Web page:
Is this the oldest photograph taken in Brooklyn?

This Dutch-style farmhouse doesn’t look like it’s in great shape. But the man in the top hat is standing proudly in front of it on uneven ground beside an enormous tree.

That man and a second man to the left are posing beside what’s described as “the First Meserole House” in Wallabout, Brooklyn, states the Art and the Empire City: New York, 1825-1861.

This daguerreotype dates to 1848, according to the Museum of the City of New York. That could make it one of the oldest photographic images of Brooklyn, if not the oldest.

1848 is almost two centuries after the first French Huguenot Meserole family member arrived in Kings County. One of the original five families of Greenpoint, the Meseroles were very influential in the development of Brooklyn. (Meserole Avenue is exhibit A.)

Based on the image, it’s impossible to know exactly where it is in today’s Wallabout. But the house might not actually be Wallabout (above, in an 1840 map) at all.

Greenpointers.com notes that the Meserole farmhouse once stood at 723 Manhattan Avenue in Greenpoint—which became the Meserole Theater in the 20th century, and now houses a Rite-Aid.

[Image: MCNY: 42.121; map of Brooklyn 1840: David Rumsey Map Collection]

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8 Responses to “Is this the oldest photograph taken in Brooklyn?”

  1. Bob Says:

    A commenter on another website (http://www.booktryst.com/2013/10/mysterious-daguerreotype-of-brooklyn.html)
    wrote an interesting explanation about Almon Roff (named as the homeowner in the caption to the photo shown in ‘Art and The Empire City’) and his in-laws, the Meade Brothers, who were daguerrotype pioneers.

    “Almon Roff of Greenpoint had a daughter Marietta who married Charles Meade in 1851.
    Charles Meade had a brother Henry who married Sarah Meserole in 1853.
    ·
    “[…] On September 7, 1853, Henry Meade married Sarah A. Meserole, whose Huguenot ancestors had been among the first to settle in what came to be known as the Greenpoint and Williamsburgh communities on Long Island and chose New York City’s prestigious Trinity Church for the nuptials.

    “Their [sic] is a daguerreotype photo of Almon Roff’s house in Greenpoint in the collection of the Museum of the City of New York.

    “In 1855 and 1856 Henry Meade[’]s residense [sic] was listed as the same as Almon Roff’s (Father In law) His residence was listed on Franklin Street, near Freeman, Green Point which is the Roff house depicted in the aforementioned photo.”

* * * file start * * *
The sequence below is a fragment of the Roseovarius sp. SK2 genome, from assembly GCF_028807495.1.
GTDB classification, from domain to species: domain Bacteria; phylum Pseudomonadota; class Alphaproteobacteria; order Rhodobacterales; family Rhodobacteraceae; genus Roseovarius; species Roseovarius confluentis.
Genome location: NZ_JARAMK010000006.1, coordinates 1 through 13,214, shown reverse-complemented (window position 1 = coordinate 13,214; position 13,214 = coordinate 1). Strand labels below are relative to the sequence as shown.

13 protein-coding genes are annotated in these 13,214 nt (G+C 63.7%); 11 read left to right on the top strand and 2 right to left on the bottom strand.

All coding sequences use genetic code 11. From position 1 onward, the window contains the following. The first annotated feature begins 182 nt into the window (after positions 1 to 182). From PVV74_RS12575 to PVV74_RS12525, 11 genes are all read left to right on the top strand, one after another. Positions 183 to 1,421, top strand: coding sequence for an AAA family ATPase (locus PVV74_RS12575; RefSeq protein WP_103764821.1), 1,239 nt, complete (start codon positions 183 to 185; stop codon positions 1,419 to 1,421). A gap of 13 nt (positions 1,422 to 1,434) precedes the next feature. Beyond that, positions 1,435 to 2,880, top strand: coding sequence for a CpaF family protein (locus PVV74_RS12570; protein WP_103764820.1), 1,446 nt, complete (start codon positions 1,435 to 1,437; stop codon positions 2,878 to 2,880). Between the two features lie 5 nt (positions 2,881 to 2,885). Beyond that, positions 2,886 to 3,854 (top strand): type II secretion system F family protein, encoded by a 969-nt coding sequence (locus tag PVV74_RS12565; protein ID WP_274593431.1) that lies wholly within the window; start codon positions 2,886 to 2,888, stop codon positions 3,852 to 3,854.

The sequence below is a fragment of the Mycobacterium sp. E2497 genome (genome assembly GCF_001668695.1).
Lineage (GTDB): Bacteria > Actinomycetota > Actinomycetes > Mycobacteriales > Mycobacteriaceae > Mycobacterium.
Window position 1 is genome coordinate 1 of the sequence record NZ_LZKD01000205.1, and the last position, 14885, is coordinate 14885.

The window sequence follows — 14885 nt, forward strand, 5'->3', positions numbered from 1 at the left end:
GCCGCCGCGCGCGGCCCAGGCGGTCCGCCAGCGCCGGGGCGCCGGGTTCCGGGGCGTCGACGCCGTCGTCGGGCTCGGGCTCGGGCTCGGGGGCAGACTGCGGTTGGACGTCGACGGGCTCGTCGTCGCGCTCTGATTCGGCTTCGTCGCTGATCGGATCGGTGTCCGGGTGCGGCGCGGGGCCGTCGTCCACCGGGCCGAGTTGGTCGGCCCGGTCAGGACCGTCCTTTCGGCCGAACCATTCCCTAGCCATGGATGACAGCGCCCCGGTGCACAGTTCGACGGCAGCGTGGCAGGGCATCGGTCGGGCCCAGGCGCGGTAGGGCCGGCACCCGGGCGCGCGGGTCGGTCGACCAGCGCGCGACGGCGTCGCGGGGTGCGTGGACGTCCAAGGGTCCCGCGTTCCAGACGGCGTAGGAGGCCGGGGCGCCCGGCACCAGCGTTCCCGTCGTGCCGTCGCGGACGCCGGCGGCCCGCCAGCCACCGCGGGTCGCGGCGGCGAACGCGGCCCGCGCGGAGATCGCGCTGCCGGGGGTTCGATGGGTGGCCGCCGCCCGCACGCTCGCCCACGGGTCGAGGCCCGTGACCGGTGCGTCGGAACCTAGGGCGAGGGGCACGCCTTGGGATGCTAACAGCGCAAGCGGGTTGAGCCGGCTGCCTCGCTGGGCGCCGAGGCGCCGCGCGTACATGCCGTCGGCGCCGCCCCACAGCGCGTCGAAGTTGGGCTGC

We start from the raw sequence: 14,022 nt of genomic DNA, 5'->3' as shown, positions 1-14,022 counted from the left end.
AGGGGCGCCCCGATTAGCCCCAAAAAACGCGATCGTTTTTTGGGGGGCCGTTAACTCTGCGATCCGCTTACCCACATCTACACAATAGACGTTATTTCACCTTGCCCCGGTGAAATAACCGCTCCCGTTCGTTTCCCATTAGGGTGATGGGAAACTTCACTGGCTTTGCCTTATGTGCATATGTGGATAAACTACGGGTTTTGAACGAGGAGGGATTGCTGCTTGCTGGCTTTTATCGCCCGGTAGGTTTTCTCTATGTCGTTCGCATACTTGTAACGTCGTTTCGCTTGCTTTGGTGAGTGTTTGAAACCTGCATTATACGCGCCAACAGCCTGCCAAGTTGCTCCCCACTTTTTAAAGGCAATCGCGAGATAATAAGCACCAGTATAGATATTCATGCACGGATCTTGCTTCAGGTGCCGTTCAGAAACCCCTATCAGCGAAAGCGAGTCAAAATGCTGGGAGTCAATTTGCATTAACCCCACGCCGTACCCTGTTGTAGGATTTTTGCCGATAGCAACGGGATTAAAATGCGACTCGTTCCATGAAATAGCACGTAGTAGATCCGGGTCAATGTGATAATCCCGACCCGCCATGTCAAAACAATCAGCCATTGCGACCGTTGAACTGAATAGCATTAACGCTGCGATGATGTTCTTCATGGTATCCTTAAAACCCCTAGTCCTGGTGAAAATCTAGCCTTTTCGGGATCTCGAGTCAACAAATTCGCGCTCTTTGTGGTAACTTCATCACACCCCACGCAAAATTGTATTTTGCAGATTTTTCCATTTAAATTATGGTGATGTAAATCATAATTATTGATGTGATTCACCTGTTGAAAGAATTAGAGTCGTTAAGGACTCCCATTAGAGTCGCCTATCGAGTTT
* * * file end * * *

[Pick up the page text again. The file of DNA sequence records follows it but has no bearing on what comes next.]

More on the Meade Brothers studio here:

    https://www.smithsonianmag.com/smithsonian-institution/how-one-new-york-city-studio-and-the-brothers-behind-it-helped-popularize-the-daguerreotype-446623/

    • Bob Says:

      More on the Roff-Meade connection from a daguerrotype exhibited at the National Portrait Gallery. It would be very hard to believe that someone other than the daguerrotype pioneer who would be (or, depending on the dates, was already) married to the daughter of the owner of the house made the photograph of said house.

      http://npg.si.edu/object/npg_S_NPG.85.256

      ”Kate Frances Meade and Henry Almon Meade”

      Artist:Meade Brothers Studio, active c. 1840 – c. 1869
      Sitter: Kate Frances Meade, 19 Mar 1852 – 1921; Henry Almon Meade, Apr 1853 – 1930

      Date: c. 1854
      Type: Photograph
      Medium: Sixth-plate daguerreotype
      […]

      Exhibition Label:

      Charles Meade and Marietta Frances Roff of Greenpoint, Long Island, were married at the Washington Square Reformed Church in New York City on June 17, 1851. They welcomed their first child, Kate Frances Meade, on March 19, 1852; their son Henry Almon Meade was born a year later. In this portrait Kate and Henry pose with their arms around each other. As was customary for little boys at this time, Henry (right) wears a skirted costume rather than trousers.

      Data Source:National Portrait Gallery

  2. ephemeralnewyork Says:

    Great detective work, thanks for the comments. I did a few newspaper archive searches on Almon Roff and though he appeared to be a person of note in the era, I didn’t find any info on his profession, family life, etc.

  3. Ty Says:

    Local news 2118. Preservationists and elected officials have joined to demand that the last surviving Rite Aid be declared a national landmark.

  4. Geoffrey O Cobb Says:

    There was a branch of the Meserole family in what is today’s Williamsburg, hence Meserole Street, which ran through the family’s farm. I believe that this image is of the Williamsburg farm house.

    • ephemeralnewyork Says:

      Interesting…considering that the first settler came in the 17th century, I imagine there were many branches in the Meserole family. Hard to know which farmhouse is in the photo, and where, but it’s certainly a good possibility we’re looking at Williamsburg,

  5. David H Lippman Says:

    Amazing photo.

  6. John Dereszewski Says:

    I think Geoffrey Cobb’s comment is probably correct. The Meserole house in Greenpoint was a more substantial structure than that appearing in this picture. This would clearly be the case when the picture was taken.

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